News & Reports

Moreton Morrell v Manchester

Manchester sent a six strong team to Moreton for a series of evenly matched singles rubbers. First on court were were Martin Harris for the hosts and Andrew Luce for the visitors. Martin got off to a good start taking the first set 6-4 before Andrew responded with a 2-6 second set. With the match going into the third set Frost's Law came to mind. In a recent match against the Hamsters Robert Frost had postulated that in such cases the player that wins the second set goes on to win the third. in this test of the theory Martin and Andrew traded games until 5-5 with Martin taking the deciding game and the rubber. A crack in the Frost theory and 1-0 to Moreton.

The second rubber saw John Miller take on George Johnson. George had struggled on this court for Manchester in the Interclub Championship earlier in the season but was on strong form taking the first set 1-6 before Miller found some resolve and fought hard in second set with both players playing some excellent tennis. At 5-5 it was Johnson that found the necessary points to take the rubber and level the match 1-1.

Last up before lunch were Andrew Hamilton and Bob Howe. A close fought first set went to Andrew and Moreton Morrell 6-5. The second set saw a few too many unforced errors from the visitor and Andrew was able to secure the rubber with a 6-3 win. 2-1 to Moreton in the match.

Lunch: Chicken and ham pie, roast baby potatoes, roast root vegetables, cavolo nero and gravy. Followed by a chocolate pudding desert served with caramel sauce and custard. 

The lunch break also saw Keith Beechener and Paul Johnson choose to take to the court early having set their plates aside to be consumed later. They were watched by George Johnson who had left the lunch table to support his father who took the first set 2-6 before Keith responded with a 6-2 set of his own. The third set would provide a second opportunity to test the wobbling Frost’s Law Theory. The theory that says having won the second set the third would inevitably also fall to Keith. Paul won 4-6 leaving the match at 2-2.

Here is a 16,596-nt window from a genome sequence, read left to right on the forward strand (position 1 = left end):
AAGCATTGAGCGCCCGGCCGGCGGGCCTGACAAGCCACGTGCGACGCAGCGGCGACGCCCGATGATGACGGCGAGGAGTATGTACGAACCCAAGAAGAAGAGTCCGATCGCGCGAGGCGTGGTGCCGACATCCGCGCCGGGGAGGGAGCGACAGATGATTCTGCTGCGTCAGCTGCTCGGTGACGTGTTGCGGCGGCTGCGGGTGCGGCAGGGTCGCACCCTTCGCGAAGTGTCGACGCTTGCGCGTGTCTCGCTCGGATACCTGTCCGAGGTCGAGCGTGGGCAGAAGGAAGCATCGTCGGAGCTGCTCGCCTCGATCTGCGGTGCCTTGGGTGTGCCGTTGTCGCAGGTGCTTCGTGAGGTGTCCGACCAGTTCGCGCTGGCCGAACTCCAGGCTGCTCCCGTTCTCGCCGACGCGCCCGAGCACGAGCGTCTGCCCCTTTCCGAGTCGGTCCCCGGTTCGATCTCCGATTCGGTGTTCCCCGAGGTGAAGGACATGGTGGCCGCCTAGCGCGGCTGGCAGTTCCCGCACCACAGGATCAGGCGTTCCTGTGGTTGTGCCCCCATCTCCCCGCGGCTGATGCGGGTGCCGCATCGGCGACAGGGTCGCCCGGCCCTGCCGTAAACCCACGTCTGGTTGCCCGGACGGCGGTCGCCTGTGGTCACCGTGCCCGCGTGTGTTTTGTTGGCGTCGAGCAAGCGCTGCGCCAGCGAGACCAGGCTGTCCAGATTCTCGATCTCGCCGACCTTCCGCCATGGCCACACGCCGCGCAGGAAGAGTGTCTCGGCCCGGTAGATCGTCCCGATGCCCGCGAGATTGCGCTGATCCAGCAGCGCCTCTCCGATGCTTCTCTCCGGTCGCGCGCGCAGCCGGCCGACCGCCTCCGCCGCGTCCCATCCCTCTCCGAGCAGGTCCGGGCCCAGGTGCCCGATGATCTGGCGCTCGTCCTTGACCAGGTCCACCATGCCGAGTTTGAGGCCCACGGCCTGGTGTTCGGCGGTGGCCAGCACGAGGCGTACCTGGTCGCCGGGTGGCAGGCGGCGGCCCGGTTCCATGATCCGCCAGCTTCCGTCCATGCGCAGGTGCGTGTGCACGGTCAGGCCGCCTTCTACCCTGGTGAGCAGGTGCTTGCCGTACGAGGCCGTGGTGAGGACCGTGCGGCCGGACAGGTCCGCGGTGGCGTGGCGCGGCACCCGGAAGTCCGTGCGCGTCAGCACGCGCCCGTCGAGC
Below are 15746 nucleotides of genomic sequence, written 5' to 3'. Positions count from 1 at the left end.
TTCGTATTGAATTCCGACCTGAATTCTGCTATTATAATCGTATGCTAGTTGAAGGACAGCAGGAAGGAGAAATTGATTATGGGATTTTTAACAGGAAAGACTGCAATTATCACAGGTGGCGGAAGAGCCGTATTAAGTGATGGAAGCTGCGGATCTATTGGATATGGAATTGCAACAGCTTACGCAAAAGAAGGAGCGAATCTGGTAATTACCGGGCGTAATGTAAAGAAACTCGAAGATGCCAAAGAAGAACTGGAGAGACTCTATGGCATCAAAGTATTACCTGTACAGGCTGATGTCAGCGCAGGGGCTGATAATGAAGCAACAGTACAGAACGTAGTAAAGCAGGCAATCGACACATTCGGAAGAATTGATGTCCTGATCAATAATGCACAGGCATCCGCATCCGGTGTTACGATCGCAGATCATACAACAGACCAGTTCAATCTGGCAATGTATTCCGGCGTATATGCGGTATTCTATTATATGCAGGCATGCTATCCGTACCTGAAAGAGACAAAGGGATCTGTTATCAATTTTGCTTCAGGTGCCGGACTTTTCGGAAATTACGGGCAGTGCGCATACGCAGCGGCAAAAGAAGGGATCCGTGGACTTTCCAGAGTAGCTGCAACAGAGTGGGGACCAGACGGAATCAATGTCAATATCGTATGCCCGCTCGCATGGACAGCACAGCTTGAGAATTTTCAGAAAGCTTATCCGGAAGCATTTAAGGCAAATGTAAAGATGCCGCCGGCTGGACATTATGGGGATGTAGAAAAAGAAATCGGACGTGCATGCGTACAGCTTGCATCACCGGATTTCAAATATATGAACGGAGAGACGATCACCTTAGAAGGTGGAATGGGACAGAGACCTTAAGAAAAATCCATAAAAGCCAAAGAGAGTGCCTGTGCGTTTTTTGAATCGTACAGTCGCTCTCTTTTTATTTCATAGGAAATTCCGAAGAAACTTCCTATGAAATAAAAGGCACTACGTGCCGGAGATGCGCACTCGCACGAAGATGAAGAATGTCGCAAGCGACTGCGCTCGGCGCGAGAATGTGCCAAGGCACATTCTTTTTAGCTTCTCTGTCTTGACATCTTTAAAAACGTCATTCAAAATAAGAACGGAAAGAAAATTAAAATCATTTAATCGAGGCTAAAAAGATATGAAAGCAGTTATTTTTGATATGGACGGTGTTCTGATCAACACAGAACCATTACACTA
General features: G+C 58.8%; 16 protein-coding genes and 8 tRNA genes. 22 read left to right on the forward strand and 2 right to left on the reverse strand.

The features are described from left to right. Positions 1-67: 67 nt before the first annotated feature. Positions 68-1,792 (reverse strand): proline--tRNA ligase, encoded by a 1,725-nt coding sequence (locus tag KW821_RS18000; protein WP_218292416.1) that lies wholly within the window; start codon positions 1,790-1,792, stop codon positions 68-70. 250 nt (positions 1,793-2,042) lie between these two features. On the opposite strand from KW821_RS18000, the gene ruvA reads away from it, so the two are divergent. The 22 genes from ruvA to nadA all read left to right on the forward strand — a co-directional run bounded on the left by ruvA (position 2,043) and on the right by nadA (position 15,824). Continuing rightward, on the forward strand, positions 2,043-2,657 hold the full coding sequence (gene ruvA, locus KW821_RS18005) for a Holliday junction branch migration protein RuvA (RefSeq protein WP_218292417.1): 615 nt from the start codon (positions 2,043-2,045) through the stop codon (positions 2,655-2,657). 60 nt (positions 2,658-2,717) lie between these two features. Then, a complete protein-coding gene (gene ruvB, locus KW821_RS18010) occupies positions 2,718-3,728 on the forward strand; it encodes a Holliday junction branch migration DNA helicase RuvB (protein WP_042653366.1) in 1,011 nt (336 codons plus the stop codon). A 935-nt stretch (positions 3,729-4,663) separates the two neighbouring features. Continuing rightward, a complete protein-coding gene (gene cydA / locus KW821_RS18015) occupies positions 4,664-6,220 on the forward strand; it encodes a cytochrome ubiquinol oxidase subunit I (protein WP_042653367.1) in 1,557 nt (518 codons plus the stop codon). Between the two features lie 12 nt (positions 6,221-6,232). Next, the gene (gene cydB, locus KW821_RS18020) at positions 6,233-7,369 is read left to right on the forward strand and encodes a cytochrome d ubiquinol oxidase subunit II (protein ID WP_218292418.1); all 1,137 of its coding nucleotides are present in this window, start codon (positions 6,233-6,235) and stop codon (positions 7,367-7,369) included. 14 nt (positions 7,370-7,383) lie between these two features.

Next up Tony Branfield took on Ross Macleod. This was Ross’s first visit to Moreton and so he was unfamiliar with the fast floor and the catering. Unlike Tony he did not forgo lunch, setting aside a plate for later but instead sat down with the main group. Despite the additional ballast the match started evenly with both players trading games to 4-4. Tony was able to take the crucial points in the last two games of the set to make it 6-4. He continued this form in the second set winning the vital 40 alls and taking the set 6-1, a scoreline which flatters more than it describes the contest. The win put Moreton up 3-2 with one rubber to go.

Grant Arthur was given the task of carrying the hosts over the line while Richard Dyson had the job of defending the visitor's honour. Grant took a quick first set 6-2 before Richard became more accustomed to the unfamiliar court and made the second set much more competitive but at 5-5 40 all it was Grant that found the winning point to take the rubber 2-0 and give Moreton the match 4-2.

Thanks to the players for some entertaining matches and to our visitors for making it an enjoyable day. Thanks also to Clare for a winning lunch and congratulations to the Johnson family, unbeaten on the day.


Frost’s Law Theory vague idea: thoroughly debunked. As if the evidence of this match was not enough Mr frost himself had played George Johnson the day before at Leamington. Robert took the first set 6-5, George responded with a 5-6 of his own then the decider went to Robert 6-4. I wonder if the opposite is actually true.

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